It's hard to find the right words to describe Northland's season in New Zealand's provincial rugby competitions this year.
When considering both the Taniwha and the Kauri in the same thought, you could say it's been a pretty mixed season.
Starting with the Taniwha, it's been a hard, long road. A consistent and unrelenting injury cloud was firmly fixed in place over the men from Northland this season with 11 players out injured before their last game against Otago last weekend.
The loss of experienced players like Tom Robinson, Jordan Olsen, Josh Goodhue and Rene Ranger was huge for a team with an abundance of new faces in the light of Northland Rugby's new local player picking policy.
It started well with a win against a hapless Southland in round one, but from then on, inspiration was hard to find in a Taniwha group which went on an eight-game losing streak.
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It was fitting then, that the final game against Otago at Whangārei's Semenoff Stadium ended with a glorious 40-10 win. The sun was out and for whatever reason, the Taniwha clicked into gear and produced their most fluent performance on attack this year.
However, the resounding win only seemed to add to this season's frustrations as despite a horrendous injury count, the boys from the north were able to put that to one side and produce a performance they could be proud of.
It begs the question, why was the team able to play this way only at the end of the season as opposed to the start when the injuries first started to pile on?
Maybe it was down to a change of mentality for the last game, or maybe it was because Otago had lost the Ranfurly Shield the week before and subconsciously checked out before their semifinal today?
Whatever the reason, at least the Northland rugby community were able to see some good running rugby from the men before 2019's season was out.
As for the women, they have gone from strength to strength, almost polar opposite to the men. In their first season ever in the Farah Palmer Cup, the Kauri were hit hard early with heavy yet understandable losses to experienced outfits from Hawke's Bay and Otago.
It was then that all the hard work and commitment shown by a group of passionate rugby players started to pay dividends as a final minute win over North Harbour was the first of four consecutive victories over Taranaki (twice) and Tasman.
The team play Hawke's Bay in a monumental Championship semifinal clash in Napier this afternoon and it's anyone's guess who takes the win. While the Tui won 64-31 last time the two teams met, Northland have come on in leaps and bounds since then and there's no telling what mark they could leave on New Zealand women's rugby in the years ahead.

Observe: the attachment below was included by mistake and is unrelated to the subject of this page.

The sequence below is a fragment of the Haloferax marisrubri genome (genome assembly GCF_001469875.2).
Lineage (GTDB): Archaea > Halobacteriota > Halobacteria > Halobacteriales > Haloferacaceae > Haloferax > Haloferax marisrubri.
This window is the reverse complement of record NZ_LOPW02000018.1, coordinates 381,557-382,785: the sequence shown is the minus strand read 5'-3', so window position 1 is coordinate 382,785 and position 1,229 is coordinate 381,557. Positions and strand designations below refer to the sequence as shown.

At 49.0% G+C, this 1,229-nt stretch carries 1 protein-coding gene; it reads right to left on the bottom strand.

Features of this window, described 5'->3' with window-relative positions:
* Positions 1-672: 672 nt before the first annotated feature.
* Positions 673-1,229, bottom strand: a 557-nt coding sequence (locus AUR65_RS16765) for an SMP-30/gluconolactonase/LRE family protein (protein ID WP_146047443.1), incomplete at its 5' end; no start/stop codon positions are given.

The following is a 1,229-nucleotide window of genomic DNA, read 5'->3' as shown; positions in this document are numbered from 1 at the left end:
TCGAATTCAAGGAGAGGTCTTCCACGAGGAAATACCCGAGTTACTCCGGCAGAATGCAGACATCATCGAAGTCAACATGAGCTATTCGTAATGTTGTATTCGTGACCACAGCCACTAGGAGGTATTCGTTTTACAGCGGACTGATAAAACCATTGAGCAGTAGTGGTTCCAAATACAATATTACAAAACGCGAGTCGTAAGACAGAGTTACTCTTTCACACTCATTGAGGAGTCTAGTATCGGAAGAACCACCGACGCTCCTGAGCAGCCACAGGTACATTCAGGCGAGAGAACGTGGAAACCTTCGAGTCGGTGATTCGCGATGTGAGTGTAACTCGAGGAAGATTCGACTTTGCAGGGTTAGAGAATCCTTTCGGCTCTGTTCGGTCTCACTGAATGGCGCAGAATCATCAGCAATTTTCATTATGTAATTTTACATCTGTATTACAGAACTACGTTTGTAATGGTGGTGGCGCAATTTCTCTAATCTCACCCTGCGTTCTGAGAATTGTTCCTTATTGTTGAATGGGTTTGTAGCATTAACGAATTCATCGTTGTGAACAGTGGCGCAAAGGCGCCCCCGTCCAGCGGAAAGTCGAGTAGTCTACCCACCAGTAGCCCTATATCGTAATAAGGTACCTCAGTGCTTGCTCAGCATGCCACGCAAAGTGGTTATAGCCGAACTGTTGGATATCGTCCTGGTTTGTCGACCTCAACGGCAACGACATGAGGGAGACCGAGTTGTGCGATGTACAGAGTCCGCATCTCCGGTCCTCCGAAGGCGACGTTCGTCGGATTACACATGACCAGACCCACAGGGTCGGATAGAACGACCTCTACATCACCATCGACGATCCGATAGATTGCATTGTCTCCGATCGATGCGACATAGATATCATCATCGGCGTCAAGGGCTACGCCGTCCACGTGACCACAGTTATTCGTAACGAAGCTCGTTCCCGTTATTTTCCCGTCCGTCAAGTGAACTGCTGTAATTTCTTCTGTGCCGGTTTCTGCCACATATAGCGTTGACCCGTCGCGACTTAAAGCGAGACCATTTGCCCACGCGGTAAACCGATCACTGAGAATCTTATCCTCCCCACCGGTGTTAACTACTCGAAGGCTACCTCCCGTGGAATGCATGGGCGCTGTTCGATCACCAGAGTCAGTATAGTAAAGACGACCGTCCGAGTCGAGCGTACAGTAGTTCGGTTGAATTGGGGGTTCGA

In a mixed season such as this, crowd numbers always tell a story when it comes to public opinion. People speak with their wallets and it was always going to be interesting how a despairing Taniwha outfit would impact bums on seats.
I also wrote an opinion piece on the matter after the men played Manawatu in early September, losing in the final moments in what had been a game which should have been won by the Taniwha. My thoughts were if the Taniwha continued to produce sub-par rugby, the fans wouldn't replicate the scenes we saw against Hawke's Bay in August when more than 6000 people turned up.
This prediction turned out to be true with crowd numbers reaching as low as 2620 for the Bay of Plenty game on September 22, and was also the lowest crowd size for the past three seasons. The three other home games this year saw crowds of 3638 (Auckland), 3677 (Canterbury) and 3350 (Otago).
Interestingly, the two lowest crowd numbers were for games when the Kauri also played as a curtain-raiser, seemingly shooting down any theories that a Northland Rugby double-header would draw in the crowds this year.
Obviously, there is a lot of context to consider when viewing these numbers. From 2018 to 2019, crowd numbers increased from 18,699 to 19,317 which is a positive sign.
Northland Rugby's should get some credit for this as it seemed having a theme for each home game had a good effect when attracting the crowds.
Secondly, all five home games were played in pretty good conditions. I would have been interested to see how many of Northland's rugby faithful would trudge along to the stadium in heavy rain and a sharp wind.
Thirdly, Northland's crowd numbers are said to be in the top five of the country which says something about the dismal rates of attendance in other areas.
But when you see Hawke's Bay's men's team, who have had a great season this year and earned a home semifinal, attract more than 7000 for their game against Tasman, it shows what good form can do to your supporter base.
Obviously, the die-hard Northland fans reading this will always go along to the game and make up the numbers even when their team isn't performing on the day. I'm one of those people, a firm believer that if you have the chance to watch the game live, it is your duty as a proud fan to go along.
Hopefully, this season can raise the profile for the women's team for the years to come and encourage more to come along to watch them outclass and outgun their opponents.
But it seems the defining factor is if the men are winning, the crowds will come. Let's hope the heads at Northland Rugby can come together and devise a plan to make that happen in 2020.